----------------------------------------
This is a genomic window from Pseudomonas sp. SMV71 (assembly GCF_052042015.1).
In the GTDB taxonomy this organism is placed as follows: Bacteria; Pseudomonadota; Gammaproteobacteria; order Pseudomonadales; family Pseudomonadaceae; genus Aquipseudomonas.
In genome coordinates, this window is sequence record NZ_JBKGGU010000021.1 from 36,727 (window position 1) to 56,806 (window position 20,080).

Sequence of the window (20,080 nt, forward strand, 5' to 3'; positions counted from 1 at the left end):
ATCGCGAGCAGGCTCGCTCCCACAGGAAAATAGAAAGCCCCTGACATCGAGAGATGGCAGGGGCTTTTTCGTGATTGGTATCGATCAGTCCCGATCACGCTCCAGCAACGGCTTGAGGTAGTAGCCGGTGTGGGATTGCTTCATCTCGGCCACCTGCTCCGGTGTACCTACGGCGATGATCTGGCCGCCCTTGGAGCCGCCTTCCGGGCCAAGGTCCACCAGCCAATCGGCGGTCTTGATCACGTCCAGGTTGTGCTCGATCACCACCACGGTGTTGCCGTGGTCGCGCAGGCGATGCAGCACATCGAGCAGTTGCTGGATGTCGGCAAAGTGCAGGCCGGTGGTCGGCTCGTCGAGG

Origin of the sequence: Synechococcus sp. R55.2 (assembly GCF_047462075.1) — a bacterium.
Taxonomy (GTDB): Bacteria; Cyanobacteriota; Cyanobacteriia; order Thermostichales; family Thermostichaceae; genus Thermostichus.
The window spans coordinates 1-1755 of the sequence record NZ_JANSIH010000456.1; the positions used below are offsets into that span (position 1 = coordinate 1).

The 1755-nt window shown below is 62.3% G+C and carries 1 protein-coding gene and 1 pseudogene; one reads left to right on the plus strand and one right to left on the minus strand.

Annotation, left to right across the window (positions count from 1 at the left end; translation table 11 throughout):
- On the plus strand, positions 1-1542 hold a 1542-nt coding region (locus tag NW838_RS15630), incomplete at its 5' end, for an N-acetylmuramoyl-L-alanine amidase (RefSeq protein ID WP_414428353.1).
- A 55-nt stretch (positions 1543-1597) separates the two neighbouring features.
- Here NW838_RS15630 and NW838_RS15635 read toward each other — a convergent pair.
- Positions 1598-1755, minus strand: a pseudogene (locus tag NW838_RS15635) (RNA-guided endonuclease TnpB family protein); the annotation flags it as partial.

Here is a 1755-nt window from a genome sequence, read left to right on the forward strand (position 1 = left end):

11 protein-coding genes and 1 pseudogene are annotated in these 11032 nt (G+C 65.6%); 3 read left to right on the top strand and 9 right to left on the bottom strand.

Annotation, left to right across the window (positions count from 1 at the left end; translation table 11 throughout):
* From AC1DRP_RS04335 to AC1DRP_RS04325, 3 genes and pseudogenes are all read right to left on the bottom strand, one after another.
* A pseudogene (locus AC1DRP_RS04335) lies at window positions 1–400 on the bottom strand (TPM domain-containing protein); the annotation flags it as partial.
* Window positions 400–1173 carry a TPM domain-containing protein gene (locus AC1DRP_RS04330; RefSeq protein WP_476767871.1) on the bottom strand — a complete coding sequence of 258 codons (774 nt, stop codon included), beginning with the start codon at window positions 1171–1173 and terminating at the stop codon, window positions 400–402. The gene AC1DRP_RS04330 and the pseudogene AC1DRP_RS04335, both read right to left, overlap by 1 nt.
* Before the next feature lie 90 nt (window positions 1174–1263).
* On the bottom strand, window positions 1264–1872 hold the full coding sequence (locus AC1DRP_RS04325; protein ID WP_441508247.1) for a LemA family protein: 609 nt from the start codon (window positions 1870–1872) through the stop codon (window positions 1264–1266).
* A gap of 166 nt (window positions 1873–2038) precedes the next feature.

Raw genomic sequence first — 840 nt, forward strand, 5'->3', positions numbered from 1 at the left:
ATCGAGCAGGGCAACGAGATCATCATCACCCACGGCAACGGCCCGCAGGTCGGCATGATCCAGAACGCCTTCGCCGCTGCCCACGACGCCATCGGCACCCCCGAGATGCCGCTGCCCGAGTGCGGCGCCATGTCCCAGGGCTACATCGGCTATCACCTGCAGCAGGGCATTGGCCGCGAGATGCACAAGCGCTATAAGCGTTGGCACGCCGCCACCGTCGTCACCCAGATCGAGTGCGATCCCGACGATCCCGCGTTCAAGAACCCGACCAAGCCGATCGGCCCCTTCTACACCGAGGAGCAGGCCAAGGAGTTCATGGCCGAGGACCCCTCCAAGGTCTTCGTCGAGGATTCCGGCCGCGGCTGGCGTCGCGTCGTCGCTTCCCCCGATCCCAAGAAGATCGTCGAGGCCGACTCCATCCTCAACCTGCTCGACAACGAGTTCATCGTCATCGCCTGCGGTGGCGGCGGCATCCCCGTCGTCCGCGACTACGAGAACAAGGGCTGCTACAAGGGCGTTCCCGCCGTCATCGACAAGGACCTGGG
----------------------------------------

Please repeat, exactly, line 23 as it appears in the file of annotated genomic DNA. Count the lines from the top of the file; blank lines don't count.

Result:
* A gap of 166 nt (window positions 1873–2038) precedes the next feature.